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Building a Walnut Vanity with Live Edge Backsplash and Inlays

Building a Walnut Vanity with Live Edge Backsplash and Inlays

If you would like to see more completed pictures of this project or are interested in ordering one, please check out my custom furniture website, “Walnut Vanity with Live Edge Backsplash and Inlays,” where you will find all the details.

filling knot holes with epoxyI first started out milling and gluing up the wood for the top of the floating vanity.  I arranged the boards so the board that had the bark inclusion in it would be at the top left corner.  As luck would have it, the slab I picked out has a similar bark inclusion on the left side.  I think this will be a nice subtle detail where it will look like the vanity board was cut from the same slab somewhere along the line.

When I pour epoxy to fill a large void like this one, I of course use blue tape to seal up any holes on the other side and to create a damn along the edge to hold all the epoxy.  I also add about a 1/3 by volume of some acetone or denatured alcohol to thin it out a little bit.  This allows it to flow faster into the deep crevices, allowing the air bubbles to escape before the epoxy skins over.  The thinner mixture reduces the number of bubbles that you have to work out.  In the final step, I go over it with a heat gun. This helps bring any remaining bubbles to the surface.  I use West Systems Epoxy for most of my glue-ups as well as when I need to fill defects.

Safe and accurate way to cut a long miterOnce I had the vanity top assembled, I used my skill saw on a sled to cut the angle. This probably has a 20-degree angle that returns the countertop back to the wall.  To cut the miter for the apron to glue to, I tilted the blade on my table saw to 45 degrees and glued on a piece of pine along the edge to ride the fence so I could safely pass it across the table saw.

using glue blocks to clamp a miter tightI used a bunch of dominoes to help align the miter and add strength to the long-mitered joint along the apron.  I used West Systems Epoxy to glue it all up.  I’m sure there will be several people (because there was last time I used glue blocks) that will tell me to use blue tape instead of the glue blocks.  However, this is such a long piece it would be pushing the blue tape to its strength limits.  I also needed to align the compound angle on the front corner as well as on the back corner.  To do this, I needed some lateral movement to be able to shift the pieces left or right to make it all come out perfectly.  The tape would not allow me to do this.  With the glue blocks and clamps, I could clamp it just tight enough to hold it in position while I tapped it back and forth to get it all aligned just right.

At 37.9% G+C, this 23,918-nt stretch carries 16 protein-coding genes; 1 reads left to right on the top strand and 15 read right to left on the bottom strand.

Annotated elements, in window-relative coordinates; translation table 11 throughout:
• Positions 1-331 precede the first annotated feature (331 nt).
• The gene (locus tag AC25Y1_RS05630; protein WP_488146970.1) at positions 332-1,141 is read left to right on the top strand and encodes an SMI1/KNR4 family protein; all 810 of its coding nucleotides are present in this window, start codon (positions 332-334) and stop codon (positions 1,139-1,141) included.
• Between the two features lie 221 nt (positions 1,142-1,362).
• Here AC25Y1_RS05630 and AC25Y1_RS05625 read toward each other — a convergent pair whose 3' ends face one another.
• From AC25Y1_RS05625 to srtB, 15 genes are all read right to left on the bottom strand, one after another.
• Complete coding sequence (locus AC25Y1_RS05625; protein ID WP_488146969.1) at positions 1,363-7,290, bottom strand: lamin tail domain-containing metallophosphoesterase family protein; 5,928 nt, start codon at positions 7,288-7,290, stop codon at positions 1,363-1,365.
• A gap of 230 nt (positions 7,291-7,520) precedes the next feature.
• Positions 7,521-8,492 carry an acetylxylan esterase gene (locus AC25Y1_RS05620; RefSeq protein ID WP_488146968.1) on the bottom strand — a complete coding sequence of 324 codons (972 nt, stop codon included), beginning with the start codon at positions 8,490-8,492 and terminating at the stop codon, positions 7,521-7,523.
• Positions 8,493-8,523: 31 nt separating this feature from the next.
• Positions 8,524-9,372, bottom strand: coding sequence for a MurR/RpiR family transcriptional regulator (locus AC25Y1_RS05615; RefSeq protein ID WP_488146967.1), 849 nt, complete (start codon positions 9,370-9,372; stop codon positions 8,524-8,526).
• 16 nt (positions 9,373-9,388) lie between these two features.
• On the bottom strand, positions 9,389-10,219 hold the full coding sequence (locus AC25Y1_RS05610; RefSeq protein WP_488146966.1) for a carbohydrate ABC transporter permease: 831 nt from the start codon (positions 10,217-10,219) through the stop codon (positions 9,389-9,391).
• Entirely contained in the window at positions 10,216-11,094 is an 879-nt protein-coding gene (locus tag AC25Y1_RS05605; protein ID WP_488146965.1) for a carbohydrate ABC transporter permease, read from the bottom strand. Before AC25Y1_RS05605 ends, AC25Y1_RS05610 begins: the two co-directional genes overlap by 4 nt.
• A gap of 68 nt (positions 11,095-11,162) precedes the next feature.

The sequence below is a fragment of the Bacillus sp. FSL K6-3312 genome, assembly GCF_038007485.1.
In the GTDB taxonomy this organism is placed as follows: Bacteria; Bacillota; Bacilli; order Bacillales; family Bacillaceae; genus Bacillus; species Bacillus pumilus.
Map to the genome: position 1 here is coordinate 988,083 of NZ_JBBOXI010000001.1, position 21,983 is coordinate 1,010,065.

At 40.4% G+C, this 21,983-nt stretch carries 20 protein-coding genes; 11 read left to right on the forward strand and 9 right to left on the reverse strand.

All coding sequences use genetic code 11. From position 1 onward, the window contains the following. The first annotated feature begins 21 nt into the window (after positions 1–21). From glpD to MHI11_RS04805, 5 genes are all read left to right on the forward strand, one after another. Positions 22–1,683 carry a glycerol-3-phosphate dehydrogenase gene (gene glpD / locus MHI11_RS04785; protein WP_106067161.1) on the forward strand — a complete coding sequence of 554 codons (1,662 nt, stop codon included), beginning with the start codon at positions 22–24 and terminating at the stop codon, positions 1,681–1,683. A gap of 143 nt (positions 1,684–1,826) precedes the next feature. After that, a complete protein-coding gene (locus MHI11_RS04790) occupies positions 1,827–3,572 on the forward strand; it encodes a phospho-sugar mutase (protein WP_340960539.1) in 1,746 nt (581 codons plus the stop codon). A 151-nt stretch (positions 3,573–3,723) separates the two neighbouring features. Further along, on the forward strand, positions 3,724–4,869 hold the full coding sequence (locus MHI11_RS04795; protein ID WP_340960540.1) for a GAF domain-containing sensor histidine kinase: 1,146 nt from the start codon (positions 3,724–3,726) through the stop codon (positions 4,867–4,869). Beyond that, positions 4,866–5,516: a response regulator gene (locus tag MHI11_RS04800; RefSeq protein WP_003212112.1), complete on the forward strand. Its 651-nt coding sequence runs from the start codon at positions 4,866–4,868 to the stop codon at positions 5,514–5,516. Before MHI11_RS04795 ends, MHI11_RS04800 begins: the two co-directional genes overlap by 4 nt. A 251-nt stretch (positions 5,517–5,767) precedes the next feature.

compound miter I think the miters came out great.

Installing a french cleatSince this vanity will be floating, to attach it, I came up with a cantilevered beam system.  It all started with installing the French cleat.  Yes, that is a Bosh impact driver. It should give me years of reliable service.

Installing support beams for a floating countertopHere I’m installing the support beams.  I made the full depth, and they pressed against the French cleat that is bolted to the wall.  That pressure against the cleat is surprisingly strong and holds up the counter as well as the really heavy stone onyx sink my client picked out.

Moving on to the backsplash, to flatten the walnut slab, I used the method Nick Offerman made popular.  I built two parallel runners for a router sled to ride on.  The bit I’m using is a 1-1/2 inch DIA flat bottom fluted plunge bit.  You don’t want to take too big of a bite with that sucker unless you are holding on really well.  However, that large of a bit made quick work of flattening the slab.

hand cut bowtie inlays The customer specifically requested I get a slab with some cracks in it so I could add some decorative bowtie inlays in someplace that would make sense.  I drew out some sizes I thought would go well with the size of cracks in the slab and used some spray adhesive to attach them to the ebony.  To save on cost, I used an ebony turning block.

I roughed the bowties out on the band saw and used some files and chisels to refine the shape.  To install them, I used a marking knife to trace out the shape, staked it in with a chisel, and hand-chopped them out.  I glued them in place and used a hand plane to flush them up.

Live edge walnut back splash with bowtie inlays, butterfly inlayWalnut vanity with live edge backsplash, inlays

I used spar varnish on the vanity top since it is a wet area, and a wiping varnish on the backsplash.  The sink is onyx with LED lights on the back to light it up.

I’m the owner of Benham Design Concepts, a mixed media art studio where I design and build custom furniture and other works of art using wood, glass, stone, and various metals.
In this blog, I talk about the art I create, my journey, and the things I learn along the way.

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